But that doesn't mean she's been lazy or that her phone has stopped ringing.

    Joan concludes her report by writing that Carlos Jr. "could not be reached for comment."

    Maybe she - or some of Miami's media - could check under the bridge.

    Saturday, December 20, 2008

    Why are right wingers so dense?



    So there's this blog called McClatchy Watch. It's kind of like the west coast version of Babalu blog.

    It's hard to tell what the guy who runs it hates most: Barack Obama or McClatchy Newspapers.

    Nothing would please him more than to see McClatchy go out of business; something about McClatchy's liberal agenda... yadda yadda yadda. (Yawn!)

    And during the campaign he did nothing but post lies, half-truths and outright smears about Obama. His blog seethes with hate

    And now that Obama's been elected he's turned his attention to wondering why the media are publishing special editions, posters and mementos commemorating Obama's election.

    One of his most persistent questions is "Maybe I just don't remember -- did newspapers sell stuff like this after Bush won in 2000 and 2004?"

    Today he posted an item about McClatchy Newspapers publishing a book marking Obama's ascendency to the highest office in the land in which he again asks the question: "Funny, I don't remember McClatchy selling Bush books and posters and mugs in 2000 and 2004."

    Seems this guy is more than a little dense. He just can't seem to come to grips with the fact that Obama's election was a historic milestone and that the only thing historic about Bush's election was the fact that he stole it.

    But maybe he'll be able to figure it all out in the next 4 years! And then again, maybe not.

    30 days and counting!

    In a poll by the Pew Research Center for the People & the Press, respondents were asked to volunteer their assessments of how Bush would be remembered after he leaves office.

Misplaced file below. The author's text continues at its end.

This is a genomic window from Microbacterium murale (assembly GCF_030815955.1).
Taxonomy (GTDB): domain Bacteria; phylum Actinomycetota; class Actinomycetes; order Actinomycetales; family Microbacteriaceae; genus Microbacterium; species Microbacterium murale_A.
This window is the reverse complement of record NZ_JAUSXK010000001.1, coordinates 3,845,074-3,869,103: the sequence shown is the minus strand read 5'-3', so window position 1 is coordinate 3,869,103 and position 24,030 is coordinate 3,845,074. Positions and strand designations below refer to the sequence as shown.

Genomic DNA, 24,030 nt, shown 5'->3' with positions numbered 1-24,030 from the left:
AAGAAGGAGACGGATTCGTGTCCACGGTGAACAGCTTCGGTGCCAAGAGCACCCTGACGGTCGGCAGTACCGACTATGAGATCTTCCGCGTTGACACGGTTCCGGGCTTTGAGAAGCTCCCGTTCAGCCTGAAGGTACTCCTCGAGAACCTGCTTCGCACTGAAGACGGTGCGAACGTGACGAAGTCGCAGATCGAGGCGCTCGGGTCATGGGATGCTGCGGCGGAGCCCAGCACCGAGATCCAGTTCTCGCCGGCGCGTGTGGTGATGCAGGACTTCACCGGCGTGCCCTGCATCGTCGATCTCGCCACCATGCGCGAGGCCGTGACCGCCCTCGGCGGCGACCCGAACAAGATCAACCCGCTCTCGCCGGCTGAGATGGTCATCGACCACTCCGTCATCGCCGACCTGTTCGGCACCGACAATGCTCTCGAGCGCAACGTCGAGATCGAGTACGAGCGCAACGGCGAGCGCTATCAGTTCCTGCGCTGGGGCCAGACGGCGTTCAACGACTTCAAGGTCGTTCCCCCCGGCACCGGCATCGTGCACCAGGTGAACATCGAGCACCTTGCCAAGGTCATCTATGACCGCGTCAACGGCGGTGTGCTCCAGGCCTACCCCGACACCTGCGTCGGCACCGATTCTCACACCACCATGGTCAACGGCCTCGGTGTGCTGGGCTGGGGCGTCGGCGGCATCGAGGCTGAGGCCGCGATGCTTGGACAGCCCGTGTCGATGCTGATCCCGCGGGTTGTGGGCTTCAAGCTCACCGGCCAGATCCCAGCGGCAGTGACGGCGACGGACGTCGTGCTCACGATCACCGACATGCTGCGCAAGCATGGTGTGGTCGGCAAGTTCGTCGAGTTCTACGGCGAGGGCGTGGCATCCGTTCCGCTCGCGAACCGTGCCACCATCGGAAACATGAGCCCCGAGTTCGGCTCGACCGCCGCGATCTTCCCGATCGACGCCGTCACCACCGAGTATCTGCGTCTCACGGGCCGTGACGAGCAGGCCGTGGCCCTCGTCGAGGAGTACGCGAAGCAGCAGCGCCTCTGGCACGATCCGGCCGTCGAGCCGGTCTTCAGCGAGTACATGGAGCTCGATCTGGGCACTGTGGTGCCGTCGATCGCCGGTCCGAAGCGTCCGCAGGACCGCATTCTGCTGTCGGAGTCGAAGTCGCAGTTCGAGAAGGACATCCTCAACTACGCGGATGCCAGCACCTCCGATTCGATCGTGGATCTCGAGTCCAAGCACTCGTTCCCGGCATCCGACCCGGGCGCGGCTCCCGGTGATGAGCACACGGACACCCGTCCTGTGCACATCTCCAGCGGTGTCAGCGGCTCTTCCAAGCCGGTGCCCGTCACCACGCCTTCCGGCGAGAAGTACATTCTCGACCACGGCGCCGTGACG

The most frequent response, from 56 people, was "incompetent," followed by "idiot," "arrogant," "ignorant," "stupid," and so on. Nine people volunteered a three-letter synonym for donkey.
    Only nine?

    Miami skyline from South Beach ... Saturday, 5:41pm


    View is from Southgate Towers at 9th Street and West Ave. Click image to enlarge.

    Thursday, December 18, 2008

    Geez; this is getting bad!

    For those of you participating in the Herald Death Pool (sadistic bastards!) we bring you this bit of depressing news: Miami Herald parent McClatchy's stock is down over 30% today from an open of $1.49 a share to 99 cents a share at about 3:30pm EST.

    But we do have some good news. The Herald is reporting Seven kids have been honored as heroes for saving puppy's life!
    By BREANNE GILPATRICK

    The students say they didn't think they were doing anything special.

    But a local animal organization says they're heroes and plans to honor them Thursday for saving a puppy shoved down a sewer grate earlier this year in Miami.